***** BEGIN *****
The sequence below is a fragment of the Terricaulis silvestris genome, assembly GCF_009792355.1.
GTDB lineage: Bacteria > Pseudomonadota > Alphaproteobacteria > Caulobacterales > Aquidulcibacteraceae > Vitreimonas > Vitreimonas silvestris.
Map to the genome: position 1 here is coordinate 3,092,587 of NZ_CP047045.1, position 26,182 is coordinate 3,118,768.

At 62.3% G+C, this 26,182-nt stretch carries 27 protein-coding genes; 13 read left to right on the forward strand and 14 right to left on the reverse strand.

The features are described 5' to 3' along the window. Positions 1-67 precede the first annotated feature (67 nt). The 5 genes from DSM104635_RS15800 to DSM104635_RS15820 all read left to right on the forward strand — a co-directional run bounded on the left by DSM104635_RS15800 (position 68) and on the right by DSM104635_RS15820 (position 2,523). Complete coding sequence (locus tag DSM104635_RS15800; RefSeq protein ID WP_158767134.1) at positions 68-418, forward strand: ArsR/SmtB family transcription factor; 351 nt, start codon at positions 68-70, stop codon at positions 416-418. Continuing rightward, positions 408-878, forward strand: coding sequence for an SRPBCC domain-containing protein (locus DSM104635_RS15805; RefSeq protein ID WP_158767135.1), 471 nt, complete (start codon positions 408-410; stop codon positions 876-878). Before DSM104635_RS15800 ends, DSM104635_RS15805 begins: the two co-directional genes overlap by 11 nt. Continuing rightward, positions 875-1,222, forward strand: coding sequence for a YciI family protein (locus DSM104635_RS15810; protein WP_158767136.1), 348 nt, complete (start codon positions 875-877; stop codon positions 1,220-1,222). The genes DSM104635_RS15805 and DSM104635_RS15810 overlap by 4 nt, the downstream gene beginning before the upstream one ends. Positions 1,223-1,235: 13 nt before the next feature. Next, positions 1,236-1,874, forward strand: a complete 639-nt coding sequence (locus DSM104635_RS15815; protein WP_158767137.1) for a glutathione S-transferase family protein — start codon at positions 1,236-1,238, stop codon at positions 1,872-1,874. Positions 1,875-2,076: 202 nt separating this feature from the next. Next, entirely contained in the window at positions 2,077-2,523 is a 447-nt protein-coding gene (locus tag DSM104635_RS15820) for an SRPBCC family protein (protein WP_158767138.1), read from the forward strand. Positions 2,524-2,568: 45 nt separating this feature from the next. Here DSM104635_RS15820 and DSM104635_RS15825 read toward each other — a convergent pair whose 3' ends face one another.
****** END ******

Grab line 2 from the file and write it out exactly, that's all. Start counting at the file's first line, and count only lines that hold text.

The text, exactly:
GTDB lineage: Bacteria > Pseudomonadota > Alphaproteobacteria > Caulobacterales > Aquidulcibacteraceae > Vitreimonas > Vitreimonas silvestris.